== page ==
On Wednesday, Google won a contentious battle against the French government and escaped having to cough up nearly 1.3 billion dollars in unpaid taxes.
At the core of the case was the claim that Google had avoided tax payments by utilizing a Dublin-based subsidiary to sell products and services to France.
As reported by Micah Maidenberg and Aurelien Breeden for the New York Times, “Google employs 700 people in France through its subsidiary there, but the company used a division based in Ireland to sell French customers digital services like its well-known advertising platform AdWords.”
The administrative court in charge of the Google tax case ultimately decided that the American technology giant didn’t owe a penny considering that France has no jurisdiction over the Irish company.
“The French company Google Ireland Limited (GIL) is not taxable in France for the 2005 to 2010 period,” it asserted.
According to Madeinberg and Breeden, the local court decided “the Irish unit did not have a “stable” presence in France, meaning that the French tax authorities could not collect corporate income and withholding taxes from it,” and that “other taxes, including a value-added tax, did not apply.”
In other words, as explained by The Irish Times, “the conditions to tax Google Ireland as if it had a permanent establishment in France were not met as Google France did not have the sufficient autonomy from the Irish headquarters.”
Gérald Darmanin, representing France’s tax authority, said the government plans on appealing this verdict, “given the important stakes in these cases, and, more broadly, the issue of fair taxation, in France, of profits derived from the digital economy.”
A Google spokesperson said this decision validates the fact that the American company “abides by French tax law and international standards” and is “committed to France and the growth of its digital economy.”
Google is still involved in a separate criminal case, which, according to Bloomberg’s Gaspard Sebag, looks “to verify whether Google’s Irish unit has a permanent establishment in France and whether the firm failed to declare part of its income in the country.”
Google’s Tax Power in Europe Under the Microscope
Overall, various analysts believe large multinational companies like Google, Apple and Starbucks will always have the upper hand when it comes to taxation and dealing with the European Union.
John Foley, writing for Reuters Breakingviews, a leading source of agenda-setting financial insight, says, “Governments remain at a disadvantage because big businesses like Google, Facebook and Amazon can think globally. Sacrificing a dollar in Ireland to save two in France makes perfect sense for them – and is what shareholders expect. The European Union, a collection of 28 member states, soon to be reduced to 27, finds that kind of thinking difficult. The idea that countries should retain full sovereignty over their tax rates has proven impossible to prise away. So long as that remains true, those that can put the bigger picture first will have the upper hand.”
As early as 2012, Tim Worstall, a Forbes contributor, expressed this same position of power held by large multinational companies operating in Europe.
Worstall wrote, “Google selling ads into France from its Irish office (which is what it does) is not some perversion of the tax system. It is not some dodge, some attempt to get away with it (as above, we might want to argue about what happens after that, but this stage isn't controversial at all), it is what the system was deliberately set up to encourage.”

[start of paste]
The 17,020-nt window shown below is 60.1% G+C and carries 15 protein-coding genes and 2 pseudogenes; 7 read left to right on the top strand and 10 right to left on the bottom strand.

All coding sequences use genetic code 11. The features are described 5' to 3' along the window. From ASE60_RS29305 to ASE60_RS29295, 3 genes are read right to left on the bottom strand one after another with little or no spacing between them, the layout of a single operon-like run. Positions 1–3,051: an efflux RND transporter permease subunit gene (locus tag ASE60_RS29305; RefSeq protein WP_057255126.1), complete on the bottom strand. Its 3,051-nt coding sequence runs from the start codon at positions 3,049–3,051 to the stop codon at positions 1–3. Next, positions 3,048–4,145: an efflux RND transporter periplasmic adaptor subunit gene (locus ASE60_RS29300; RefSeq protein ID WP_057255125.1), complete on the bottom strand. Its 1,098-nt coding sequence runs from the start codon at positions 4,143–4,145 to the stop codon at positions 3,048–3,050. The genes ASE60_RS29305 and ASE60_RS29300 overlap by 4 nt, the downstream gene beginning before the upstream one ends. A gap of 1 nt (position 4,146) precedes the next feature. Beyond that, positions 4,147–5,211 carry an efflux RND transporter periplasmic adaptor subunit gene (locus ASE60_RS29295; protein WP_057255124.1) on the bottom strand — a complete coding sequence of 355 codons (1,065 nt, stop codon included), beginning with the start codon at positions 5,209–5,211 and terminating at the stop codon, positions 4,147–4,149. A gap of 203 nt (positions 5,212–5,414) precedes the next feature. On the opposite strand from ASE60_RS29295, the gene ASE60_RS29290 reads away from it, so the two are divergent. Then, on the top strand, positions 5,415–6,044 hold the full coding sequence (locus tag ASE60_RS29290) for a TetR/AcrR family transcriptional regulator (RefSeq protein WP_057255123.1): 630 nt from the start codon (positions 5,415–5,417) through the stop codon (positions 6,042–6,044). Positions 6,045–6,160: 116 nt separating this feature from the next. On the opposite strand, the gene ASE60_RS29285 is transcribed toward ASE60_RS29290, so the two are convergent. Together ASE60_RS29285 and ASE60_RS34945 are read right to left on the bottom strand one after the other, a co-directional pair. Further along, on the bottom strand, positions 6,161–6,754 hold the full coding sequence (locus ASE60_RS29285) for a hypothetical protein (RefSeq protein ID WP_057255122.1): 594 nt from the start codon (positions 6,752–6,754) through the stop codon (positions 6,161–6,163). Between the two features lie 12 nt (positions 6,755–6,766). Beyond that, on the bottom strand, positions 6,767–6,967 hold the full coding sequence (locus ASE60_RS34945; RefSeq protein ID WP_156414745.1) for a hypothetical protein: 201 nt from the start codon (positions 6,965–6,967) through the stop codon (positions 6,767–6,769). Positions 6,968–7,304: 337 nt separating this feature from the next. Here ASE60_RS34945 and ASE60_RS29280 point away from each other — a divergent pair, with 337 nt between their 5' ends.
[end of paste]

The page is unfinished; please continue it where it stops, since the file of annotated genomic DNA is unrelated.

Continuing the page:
“So M. Hollande and the French Government really are on something of a hiding to nothing here. It's not just that they don't have a right to tax Google Ireland's sales in France, the system specifically says that they cannot tax them,” he added.
However, Leonid Bershidsky, columnist for Bloomberg View, is not as sanguine about Google’s position in Europe and believes stipulations must be put in place to curtail its power and force the American tech giant to pay a fair share of taxes.
He says, “Google is a muscular, sometimes overly aggressive and destructive local player -- and yet, while no doubt of value to consumers, it contributes little in the way of tax revenue to the countries where it's active, far less than it does to its home country.”
Ultimately, Bershidsky believes this situation “cannot be fixed with fruitless legal action over back taxes or even with more constructive negotiation. Legislative action is needed to force multinationals such as Google to disclose revenue collected and profit made in each country -- and to pay tax on that profit as they generally do in the U.S.”
All in all, though, this decision on Google’s tax obligations in France should have important ramifications throughout the region.
“The ruling could turn out to be an extremely significant one. While a precedent set in one country does not directly apply to others, all European Union countries are supposed to abide by the same harmonized tax rules for companies doing business there. This means that courts in other European countries may view the ruling as having broader effect,” writes Ben Lovejoy for 9to5Google.
In a separate article for 9to5Google, Lovejoy goes on to explain how this decision might affect Apple’s work in Europe as well.
“Apple relies on essentially the same argument as Google, funnelling profits from sales made in Apple Stores throughout Europe to its European HQ in Ireland,” he says.
What are your thoughts on this historic decision and how will it affect the tax panorama in Europe?